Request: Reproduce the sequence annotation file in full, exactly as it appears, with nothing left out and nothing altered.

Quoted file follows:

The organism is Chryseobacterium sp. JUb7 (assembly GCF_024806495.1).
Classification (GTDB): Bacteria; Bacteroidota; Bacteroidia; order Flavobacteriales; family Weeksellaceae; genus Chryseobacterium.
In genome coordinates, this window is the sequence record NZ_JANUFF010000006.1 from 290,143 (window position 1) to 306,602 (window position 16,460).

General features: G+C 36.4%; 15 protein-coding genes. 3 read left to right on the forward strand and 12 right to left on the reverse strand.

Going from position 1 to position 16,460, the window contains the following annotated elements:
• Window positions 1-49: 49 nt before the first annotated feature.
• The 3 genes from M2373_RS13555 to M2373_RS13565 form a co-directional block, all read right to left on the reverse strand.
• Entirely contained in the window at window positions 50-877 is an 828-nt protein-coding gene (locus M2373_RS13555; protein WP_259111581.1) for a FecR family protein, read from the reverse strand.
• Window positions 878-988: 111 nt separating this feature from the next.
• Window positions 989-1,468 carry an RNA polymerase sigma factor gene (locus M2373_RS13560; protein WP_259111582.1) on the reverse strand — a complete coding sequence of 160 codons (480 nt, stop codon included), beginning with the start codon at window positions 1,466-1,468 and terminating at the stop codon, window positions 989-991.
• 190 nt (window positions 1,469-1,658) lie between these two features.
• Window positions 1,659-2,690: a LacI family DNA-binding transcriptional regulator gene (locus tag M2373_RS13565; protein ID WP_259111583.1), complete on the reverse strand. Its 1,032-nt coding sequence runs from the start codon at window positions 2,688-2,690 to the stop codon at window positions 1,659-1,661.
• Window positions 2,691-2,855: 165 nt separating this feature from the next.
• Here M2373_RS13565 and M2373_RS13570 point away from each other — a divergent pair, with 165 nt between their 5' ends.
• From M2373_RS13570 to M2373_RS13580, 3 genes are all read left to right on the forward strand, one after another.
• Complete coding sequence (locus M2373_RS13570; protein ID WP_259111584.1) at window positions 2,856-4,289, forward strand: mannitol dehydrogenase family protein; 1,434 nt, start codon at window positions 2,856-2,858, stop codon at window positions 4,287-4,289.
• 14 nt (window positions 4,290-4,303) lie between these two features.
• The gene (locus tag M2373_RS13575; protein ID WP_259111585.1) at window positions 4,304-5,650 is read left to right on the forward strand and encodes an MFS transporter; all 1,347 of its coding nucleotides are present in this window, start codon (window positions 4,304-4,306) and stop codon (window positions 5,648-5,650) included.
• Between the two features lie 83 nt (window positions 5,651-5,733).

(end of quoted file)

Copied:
The organism is Chryseobacterium sp. JUb7 (assembly GCF_024806495.1).
Classification (GTDB): Bacteria; Bacteroidota; Bacteroidia; order Flavobacteriales; family Weeksellaceae; genus Chryseobacterium.
In genome coordinates, this window is the sequence record NZ_JANUFF010000006.1 from 290,143 (window position 1) to 306,602 (window position 16,460).

General features: G+C 36.4%; 15 protein-coding genes. 3 read left to right on the forward strand and 12 right to left on the reverse strand.

Going from position 1 to position 16,460, the window contains the following annotated elements:
• Window positions 1-49: 49 nt before the first annotated feature.
• The 3 genes from M2373_RS13555 to M2373_RS13565 form a co-directional block, all read right to left on the reverse strand.
• Entirely contained in the window at window positions 50-877 is an 828-nt protein-coding gene (locus M2373_RS13555; protein WP_259111581.1) for a FecR family protein, read from the reverse strand.
• Window positions 878-988: 111 nt separating this feature from the next.
• Window positions 989-1,468 carry an RNA polymerase sigma factor gene (locus M2373_RS13560; protein WP_259111582.1) on the reverse strand — a complete coding sequence of 160 codons (480 nt, stop codon included), beginning with the start codon at window positions 1,466-1,468 and terminating at the stop codon, window positions 989-991.
• 190 nt (window positions 1,469-1,658) lie between these two features.
• Window positions 1,659-2,690: a LacI family DNA-binding transcriptional regulator gene (locus tag M2373_RS13565; protein ID WP_259111583.1), complete on the reverse strand. Its 1,032-nt coding sequence runs from the start codon at window positions 2,688-2,690 to the stop codon at window positions 1,659-1,661.
• Window positions 2,691-2,855: 165 nt separating this feature from the next.
• Here M2373_RS13565 and M2373_RS13570 point away from each other — a divergent pair, with 165 nt between their 5' ends.
• From M2373_RS13570 to M2373_RS13580, 3 genes are all read left to right on the forward strand, one after another.
• Complete coding sequence (locus M2373_RS13570; protein ID WP_259111584.1) at window positions 2,856-4,289, forward strand: mannitol dehydrogenase family protein; 1,434 nt, start codon at window positions 2,856-2,858, stop codon at window positions 4,287-4,289.
• 14 nt (window positions 4,290-4,303) lie between these two features.
• The gene (locus tag M2373_RS13575; protein ID WP_259111585.1) at window positions 4,304-5,650 is read left to right on the forward strand and encodes an MFS transporter; all 1,347 of its coding nucleotides are present in this window, start codon (window positions 4,304-4,306) and stop codon (window positions 5,648-5,650) included.
• Between the two features lie 83 nt (window positions 5,651-5,733).